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Spotlight On Meiringen By Ted Heck
By Ted Heck 

Elementary, my dear Watson. There are clues everywhere to point out that Meiringen in the Bernese Oberland canton of Switzerland is a noteworthy ski destination.

Sherlock Holmes died in the Reichenbach Falls in Meiringen during a tussle with his archenemy Professor Moriarty. Died temporarily, that is. Fans of the famous, fictional detective wouldn't let him die; they beseeched Sir Arthur Conan Doyle to resurrect him, which he did in subsequent novels, after saying that Holmes had really survived the plunge.

Meiringen hasn't let him die, either. There are plaques and souvenirs, a museum and even an inexpensive Sherlock Holmes Hotel. The falls are there, too, even though in winter they can be merely a frozen trickle.

Conan Doyle did know a good thing when he saw it. A confirmed ski addict, credited with encouraging early development of the sport in Switzerland. Today, there are 50 miles of prepared runs and 19 lifts. The town of Meiringen, which has 4,900 inhabitants, has an elevation below 2,000 feet, but a cable car whisks skiers up to where they connect with one of the gondolas and subsequent other lifts.

Those who venture near the top of the Glogghus peak, nearly 8,000 feet high, can't ski all the way back down to Meiringen, but they can drop 4,500 feet on a six-mile run. Another interesting descent is on the FIS downhill course, a three-mile run from Planplatten. Upper reaches have billowing snowfields; lower areas are in the trees. Some of the 22 miles of cross country tracks are at the higher elevations. Winter hikers have 36 miles of paths.

On the top of Planplatten is the Alpen Tower, a spectacular structure reached by an express gondola. The view from the restaurant and its deck are fine, but the circular bar at the very top offers an incredible 360-degree panorama.

A small exhibit adjoining the restaurant contains a collection of alpine birds and mammals, including two eagles. One is a stuffed bird created by a taxidermist; the other is a huge artistic rendition made of crystals found on the mountain.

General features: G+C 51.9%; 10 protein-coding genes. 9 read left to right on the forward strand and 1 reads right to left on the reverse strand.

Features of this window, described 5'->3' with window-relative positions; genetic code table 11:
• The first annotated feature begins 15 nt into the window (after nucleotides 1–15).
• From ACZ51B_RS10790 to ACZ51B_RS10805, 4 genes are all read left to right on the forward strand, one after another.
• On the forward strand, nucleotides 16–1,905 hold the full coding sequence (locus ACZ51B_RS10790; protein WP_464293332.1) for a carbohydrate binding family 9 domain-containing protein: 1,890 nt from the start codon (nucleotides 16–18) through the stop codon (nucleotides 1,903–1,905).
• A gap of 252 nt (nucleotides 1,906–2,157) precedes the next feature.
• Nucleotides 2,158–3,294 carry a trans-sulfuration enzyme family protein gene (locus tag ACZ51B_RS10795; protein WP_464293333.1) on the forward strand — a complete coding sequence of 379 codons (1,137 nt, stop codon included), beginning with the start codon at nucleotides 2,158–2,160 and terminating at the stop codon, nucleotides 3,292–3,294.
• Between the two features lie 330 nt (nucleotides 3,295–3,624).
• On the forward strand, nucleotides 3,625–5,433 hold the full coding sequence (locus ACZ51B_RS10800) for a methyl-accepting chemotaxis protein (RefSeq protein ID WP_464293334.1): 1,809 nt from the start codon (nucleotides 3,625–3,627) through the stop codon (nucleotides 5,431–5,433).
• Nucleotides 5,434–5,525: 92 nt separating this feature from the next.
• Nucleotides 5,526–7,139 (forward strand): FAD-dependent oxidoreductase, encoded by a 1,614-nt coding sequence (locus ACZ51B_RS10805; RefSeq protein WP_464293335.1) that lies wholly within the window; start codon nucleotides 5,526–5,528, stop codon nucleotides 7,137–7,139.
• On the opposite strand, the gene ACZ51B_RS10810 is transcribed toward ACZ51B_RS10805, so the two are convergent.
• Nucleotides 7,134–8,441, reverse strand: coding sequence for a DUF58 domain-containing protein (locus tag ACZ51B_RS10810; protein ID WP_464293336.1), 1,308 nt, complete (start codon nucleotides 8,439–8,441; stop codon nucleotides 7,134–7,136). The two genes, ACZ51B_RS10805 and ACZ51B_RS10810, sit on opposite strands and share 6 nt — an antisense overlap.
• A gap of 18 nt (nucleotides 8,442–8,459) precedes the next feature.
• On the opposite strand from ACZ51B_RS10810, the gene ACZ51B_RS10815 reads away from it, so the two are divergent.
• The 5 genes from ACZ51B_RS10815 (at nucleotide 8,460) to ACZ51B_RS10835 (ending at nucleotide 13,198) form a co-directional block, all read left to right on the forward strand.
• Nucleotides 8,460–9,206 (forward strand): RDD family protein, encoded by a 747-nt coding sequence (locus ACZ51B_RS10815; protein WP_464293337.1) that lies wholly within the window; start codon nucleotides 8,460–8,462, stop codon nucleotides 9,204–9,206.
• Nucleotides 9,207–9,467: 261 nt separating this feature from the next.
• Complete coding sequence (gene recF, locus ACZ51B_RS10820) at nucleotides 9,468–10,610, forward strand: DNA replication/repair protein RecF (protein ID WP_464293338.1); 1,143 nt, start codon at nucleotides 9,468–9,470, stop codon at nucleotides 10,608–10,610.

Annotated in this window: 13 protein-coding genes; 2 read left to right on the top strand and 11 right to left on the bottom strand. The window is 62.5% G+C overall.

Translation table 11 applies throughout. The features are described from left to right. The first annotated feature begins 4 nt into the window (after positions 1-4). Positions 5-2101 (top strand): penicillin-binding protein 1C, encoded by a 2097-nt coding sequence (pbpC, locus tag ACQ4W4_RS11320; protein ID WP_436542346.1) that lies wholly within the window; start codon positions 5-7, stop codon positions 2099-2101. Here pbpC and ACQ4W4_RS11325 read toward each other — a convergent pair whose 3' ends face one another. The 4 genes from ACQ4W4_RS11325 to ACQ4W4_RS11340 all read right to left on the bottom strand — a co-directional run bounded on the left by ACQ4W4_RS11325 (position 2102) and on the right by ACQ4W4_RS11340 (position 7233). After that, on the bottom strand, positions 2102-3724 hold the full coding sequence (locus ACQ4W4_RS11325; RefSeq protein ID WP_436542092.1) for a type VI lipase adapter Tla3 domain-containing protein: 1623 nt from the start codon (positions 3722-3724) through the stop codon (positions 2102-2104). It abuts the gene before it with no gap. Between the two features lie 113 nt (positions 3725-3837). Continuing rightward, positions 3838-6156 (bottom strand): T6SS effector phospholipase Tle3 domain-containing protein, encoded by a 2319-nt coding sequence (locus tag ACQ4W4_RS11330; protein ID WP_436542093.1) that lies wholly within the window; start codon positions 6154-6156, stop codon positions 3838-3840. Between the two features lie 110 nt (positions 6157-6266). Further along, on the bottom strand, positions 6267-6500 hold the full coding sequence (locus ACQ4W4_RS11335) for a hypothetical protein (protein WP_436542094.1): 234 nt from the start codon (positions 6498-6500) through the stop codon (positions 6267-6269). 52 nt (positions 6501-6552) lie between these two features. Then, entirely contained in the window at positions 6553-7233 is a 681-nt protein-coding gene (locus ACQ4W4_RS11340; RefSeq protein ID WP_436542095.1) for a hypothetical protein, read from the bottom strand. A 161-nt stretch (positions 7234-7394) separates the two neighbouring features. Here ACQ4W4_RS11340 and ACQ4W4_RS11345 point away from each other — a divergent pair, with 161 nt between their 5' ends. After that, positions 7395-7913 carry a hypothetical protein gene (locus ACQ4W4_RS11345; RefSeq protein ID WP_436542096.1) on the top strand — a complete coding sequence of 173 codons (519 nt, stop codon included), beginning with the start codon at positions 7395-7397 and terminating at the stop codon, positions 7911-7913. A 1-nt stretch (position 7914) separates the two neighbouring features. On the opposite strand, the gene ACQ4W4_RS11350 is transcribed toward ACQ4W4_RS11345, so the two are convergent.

Meiringen joins with local hamlets and the city of Brienz to promote themselves as the Alpen Region. Axalp mountain above Brienz is a gentler area, suitable for young families. Meiringen has a full menu of winter sports, a stunning gorge to visit, and lots of diversions after dark.

The resort’s central location in Switzerland makes it easy to get to. Only 90 minutes from the Zurich gateway and 45 minutes from the popular tourist city of Luzern, it is also close to the glaciers of the Jungfrau Region and the extensive ski areas surrounding Grindelwald, Wengen and Mürren.

A word of caution, though. In Meiringen you can wear a Sherlock Holmes double-peaked hat, puff on a souvenir pipe and examine things with a magnifying glass. They go with the territory. In other towns you might get hooted at.

I couldn't resist posing for this gag shot, reading the international edition of the Herald Tribune, with the statue of Sherlock Holmes looking over my shoulder. In the background is the church whose basement has the Sherlock Holmes museum. Tourists see the living room of the fictional Baker Street address in London that Sherlock shared with Doctor Watson.

The museum sits beside the Park Hotel Du Sauvage, an elegant hotel built in 1880 and apparently visited by Sir Arthur Conan Doyle. On my recent ski trip to Meiringen I stayed at the hotel, too. A busload of British people were also guests, but I had no clue about how much they were interested in their most famous detective.

Perhaps they were following up on another legend Meiringen fosters. The first meringue confection was produced here around 1600. Although the tourist office cannot substantiate that the word meringue has developed from Meiringen, it can boast the record for the largest meringue in the world. Made of 2,000 egg whites and 250 pounds of sugar, it measured 82 inches long, 28 inches wide.

Local bakeries turn out 1,500 meringue products a day. The shop I patronized sold me one that was almost as sweet as the skiing.

More by Ted Heck




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Last modified: February 02, 2009    Copyright © 2012-2018